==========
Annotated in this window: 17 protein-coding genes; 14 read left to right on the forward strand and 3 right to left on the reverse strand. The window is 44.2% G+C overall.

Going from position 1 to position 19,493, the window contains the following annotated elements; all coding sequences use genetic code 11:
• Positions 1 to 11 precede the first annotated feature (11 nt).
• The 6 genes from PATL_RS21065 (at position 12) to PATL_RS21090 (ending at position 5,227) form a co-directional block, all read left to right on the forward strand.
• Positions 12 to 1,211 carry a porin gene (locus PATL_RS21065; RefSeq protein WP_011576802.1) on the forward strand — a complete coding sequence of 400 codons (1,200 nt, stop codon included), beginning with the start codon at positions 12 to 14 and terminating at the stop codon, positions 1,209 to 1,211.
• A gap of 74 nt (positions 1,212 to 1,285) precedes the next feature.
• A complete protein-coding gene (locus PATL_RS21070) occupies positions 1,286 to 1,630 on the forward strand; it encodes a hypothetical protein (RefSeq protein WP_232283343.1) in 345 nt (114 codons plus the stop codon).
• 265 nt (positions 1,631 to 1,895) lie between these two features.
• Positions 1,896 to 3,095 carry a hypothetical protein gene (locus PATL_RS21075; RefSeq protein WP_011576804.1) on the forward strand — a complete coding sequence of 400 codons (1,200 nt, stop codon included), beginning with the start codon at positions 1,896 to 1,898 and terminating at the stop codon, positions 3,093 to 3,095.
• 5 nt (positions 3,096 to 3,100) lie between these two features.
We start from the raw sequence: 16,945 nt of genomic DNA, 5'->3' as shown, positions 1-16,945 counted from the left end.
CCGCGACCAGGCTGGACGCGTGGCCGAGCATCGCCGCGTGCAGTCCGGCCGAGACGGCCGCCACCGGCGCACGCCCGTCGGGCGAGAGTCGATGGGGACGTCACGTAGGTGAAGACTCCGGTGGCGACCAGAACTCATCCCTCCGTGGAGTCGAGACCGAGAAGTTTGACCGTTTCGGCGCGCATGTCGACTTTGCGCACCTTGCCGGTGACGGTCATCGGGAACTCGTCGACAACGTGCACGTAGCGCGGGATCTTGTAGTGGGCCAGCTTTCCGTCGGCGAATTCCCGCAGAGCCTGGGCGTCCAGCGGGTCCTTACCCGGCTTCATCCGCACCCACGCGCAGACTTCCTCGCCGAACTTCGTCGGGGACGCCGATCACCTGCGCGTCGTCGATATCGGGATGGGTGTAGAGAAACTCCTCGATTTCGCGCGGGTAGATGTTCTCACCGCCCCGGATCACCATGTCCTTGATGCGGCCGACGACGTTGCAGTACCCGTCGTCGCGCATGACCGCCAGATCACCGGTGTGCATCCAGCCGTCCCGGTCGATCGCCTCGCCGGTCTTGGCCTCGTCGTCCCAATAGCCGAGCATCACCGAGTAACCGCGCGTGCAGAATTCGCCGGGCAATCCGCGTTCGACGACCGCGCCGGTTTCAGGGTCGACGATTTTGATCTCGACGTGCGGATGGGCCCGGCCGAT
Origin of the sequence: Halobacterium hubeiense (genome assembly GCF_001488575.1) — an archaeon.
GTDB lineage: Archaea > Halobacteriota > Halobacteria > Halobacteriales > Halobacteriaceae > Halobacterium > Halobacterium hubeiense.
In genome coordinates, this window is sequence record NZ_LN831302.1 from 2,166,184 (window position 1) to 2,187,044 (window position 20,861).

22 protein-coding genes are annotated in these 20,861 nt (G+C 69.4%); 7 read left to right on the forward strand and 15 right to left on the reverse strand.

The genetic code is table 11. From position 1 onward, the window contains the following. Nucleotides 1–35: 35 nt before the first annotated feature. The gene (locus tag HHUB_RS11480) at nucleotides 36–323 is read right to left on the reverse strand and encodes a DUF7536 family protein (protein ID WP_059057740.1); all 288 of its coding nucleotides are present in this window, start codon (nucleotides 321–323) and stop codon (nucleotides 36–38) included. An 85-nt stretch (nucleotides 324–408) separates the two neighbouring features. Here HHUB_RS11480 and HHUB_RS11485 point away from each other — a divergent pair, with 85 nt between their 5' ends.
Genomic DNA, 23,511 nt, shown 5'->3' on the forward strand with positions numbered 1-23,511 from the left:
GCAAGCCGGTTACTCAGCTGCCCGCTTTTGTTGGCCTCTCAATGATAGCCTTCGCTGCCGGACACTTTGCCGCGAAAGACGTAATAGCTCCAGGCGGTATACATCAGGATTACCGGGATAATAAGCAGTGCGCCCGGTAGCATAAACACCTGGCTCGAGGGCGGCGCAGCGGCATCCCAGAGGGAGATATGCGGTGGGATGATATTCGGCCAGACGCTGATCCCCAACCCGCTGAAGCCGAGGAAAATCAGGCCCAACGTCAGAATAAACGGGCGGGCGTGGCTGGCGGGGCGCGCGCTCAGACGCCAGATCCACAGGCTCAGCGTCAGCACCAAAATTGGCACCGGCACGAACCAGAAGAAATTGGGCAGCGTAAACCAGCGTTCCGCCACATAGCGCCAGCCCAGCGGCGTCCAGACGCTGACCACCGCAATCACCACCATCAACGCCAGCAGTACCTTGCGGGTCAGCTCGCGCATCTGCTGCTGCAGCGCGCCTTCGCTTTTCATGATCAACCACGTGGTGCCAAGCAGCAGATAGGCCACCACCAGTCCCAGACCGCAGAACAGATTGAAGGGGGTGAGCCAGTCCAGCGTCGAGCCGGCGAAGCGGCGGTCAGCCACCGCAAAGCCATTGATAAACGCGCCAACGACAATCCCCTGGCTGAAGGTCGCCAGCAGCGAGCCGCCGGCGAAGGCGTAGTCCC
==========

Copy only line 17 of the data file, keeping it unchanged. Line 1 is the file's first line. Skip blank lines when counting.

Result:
The genetic code is table 11. From position 1 onward, the window contains the following. Nucleotides 1–35: 35 nt before the first annotated feature. The gene (locus tag HHUB_RS11480) at nucleotides 36–323 is read right to left on the reverse strand and encodes a DUF7536 family protein (protein ID WP_059057740.1); all 288 of its coding nucleotides are present in this window, start codon (nucleotides 321–323) and stop codon (nucleotides 36–38) included. An 85-nt stretch (nucleotides 324–408) separates the two neighbouring features. Here HHUB_RS11480 and HHUB_RS11485 point away from each other — a divergent pair, with 85 nt between their 5' ends.